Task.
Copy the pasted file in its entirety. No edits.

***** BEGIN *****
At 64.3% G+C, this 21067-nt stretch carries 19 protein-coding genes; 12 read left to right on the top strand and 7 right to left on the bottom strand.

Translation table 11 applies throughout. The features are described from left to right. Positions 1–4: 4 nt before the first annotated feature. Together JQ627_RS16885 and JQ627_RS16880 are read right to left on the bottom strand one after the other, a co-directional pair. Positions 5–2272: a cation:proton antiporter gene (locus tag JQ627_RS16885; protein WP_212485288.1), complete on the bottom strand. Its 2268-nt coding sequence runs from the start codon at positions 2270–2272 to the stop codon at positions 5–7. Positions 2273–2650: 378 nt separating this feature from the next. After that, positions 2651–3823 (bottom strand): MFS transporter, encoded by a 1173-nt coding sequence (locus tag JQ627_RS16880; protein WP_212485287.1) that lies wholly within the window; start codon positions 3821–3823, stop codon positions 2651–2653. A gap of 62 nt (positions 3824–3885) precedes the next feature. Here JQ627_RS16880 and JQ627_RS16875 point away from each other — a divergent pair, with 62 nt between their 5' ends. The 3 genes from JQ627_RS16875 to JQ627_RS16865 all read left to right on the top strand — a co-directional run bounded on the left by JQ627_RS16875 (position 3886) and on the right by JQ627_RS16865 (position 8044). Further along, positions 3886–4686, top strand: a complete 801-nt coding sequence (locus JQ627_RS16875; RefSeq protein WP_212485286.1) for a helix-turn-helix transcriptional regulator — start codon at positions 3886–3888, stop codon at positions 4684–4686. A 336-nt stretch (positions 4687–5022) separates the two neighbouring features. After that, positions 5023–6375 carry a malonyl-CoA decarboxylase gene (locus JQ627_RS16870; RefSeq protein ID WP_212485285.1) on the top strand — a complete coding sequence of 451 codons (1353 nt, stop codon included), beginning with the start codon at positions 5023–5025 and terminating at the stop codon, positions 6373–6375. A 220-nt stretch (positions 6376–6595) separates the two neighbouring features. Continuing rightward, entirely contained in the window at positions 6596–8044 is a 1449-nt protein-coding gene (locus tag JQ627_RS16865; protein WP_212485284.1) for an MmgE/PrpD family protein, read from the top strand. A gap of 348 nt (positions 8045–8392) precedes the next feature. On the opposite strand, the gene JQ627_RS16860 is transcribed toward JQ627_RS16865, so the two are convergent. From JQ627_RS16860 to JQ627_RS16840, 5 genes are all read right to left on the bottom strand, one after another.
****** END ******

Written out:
At 64.3% G+C, this 21067-nt stretch carries 19 protein-coding genes; 12 read left to right on the top strand and 7 right to left on the bottom strand.

Translation table 11 applies throughout. The features are described from left to right. Positions 1–4: 4 nt before the first annotated feature. Together JQ627_RS16885 and JQ627_RS16880 are read right to left on the bottom strand one after the other, a co-directional pair. Positions 5–2272: a cation:proton antiporter gene (locus tag JQ627_RS16885; protein WP_212485288.1), complete on the bottom strand. Its 2268-nt coding sequence runs from the start codon at positions 2270–2272 to the stop codon at positions 5–7. Positions 2273–2650: 378 nt separating this feature from the next. After that, positions 2651–3823 (bottom strand): MFS transporter, encoded by a 1173-nt coding sequence (locus tag JQ627_RS16880; protein WP_212485287.1) that lies wholly within the window; start codon positions 3821–3823, stop codon positions 2651–2653. A gap of 62 nt (positions 3824–3885) precedes the next feature. Here JQ627_RS16880 and JQ627_RS16875 point away from each other — a divergent pair, with 62 nt between their 5' ends. The 3 genes from JQ627_RS16875 to JQ627_RS16865 all read left to right on the top strand — a co-directional run bounded on the left by JQ627_RS16875 (position 3886) and on the right by JQ627_RS16865 (position 8044). Further along, positions 3886–4686, top strand: a complete 801-nt coding sequence (locus JQ627_RS16875; RefSeq protein WP_212485286.1) for a helix-turn-helix transcriptional regulator — start codon at positions 3886–3888, stop codon at positions 4684–4686. A 336-nt stretch (positions 4687–5022) separates the two neighbouring features. After that, positions 5023–6375 carry a malonyl-CoA decarboxylase gene (locus JQ627_RS16870; RefSeq protein ID WP_212485285.1) on the top strand — a complete coding sequence of 451 codons (1353 nt, stop codon included), beginning with the start codon at positions 5023–5025 and terminating at the stop codon, positions 6373–6375. A 220-nt stretch (positions 6376–6595) separates the two neighbouring features. Continuing rightward, entirely contained in the window at positions 6596–8044 is a 1449-nt protein-coding gene (locus tag JQ627_RS16865; protein WP_212485284.1) for an MmgE/PrpD family protein, read from the top strand. A gap of 348 nt (positions 8045–8392) precedes the next feature. On the opposite strand, the gene JQ627_RS16860 is transcribed toward JQ627_RS16865, so the two are convergent. From JQ627_RS16860 to JQ627_RS16840, 5 genes are all read right to left on the bottom strand, one after another.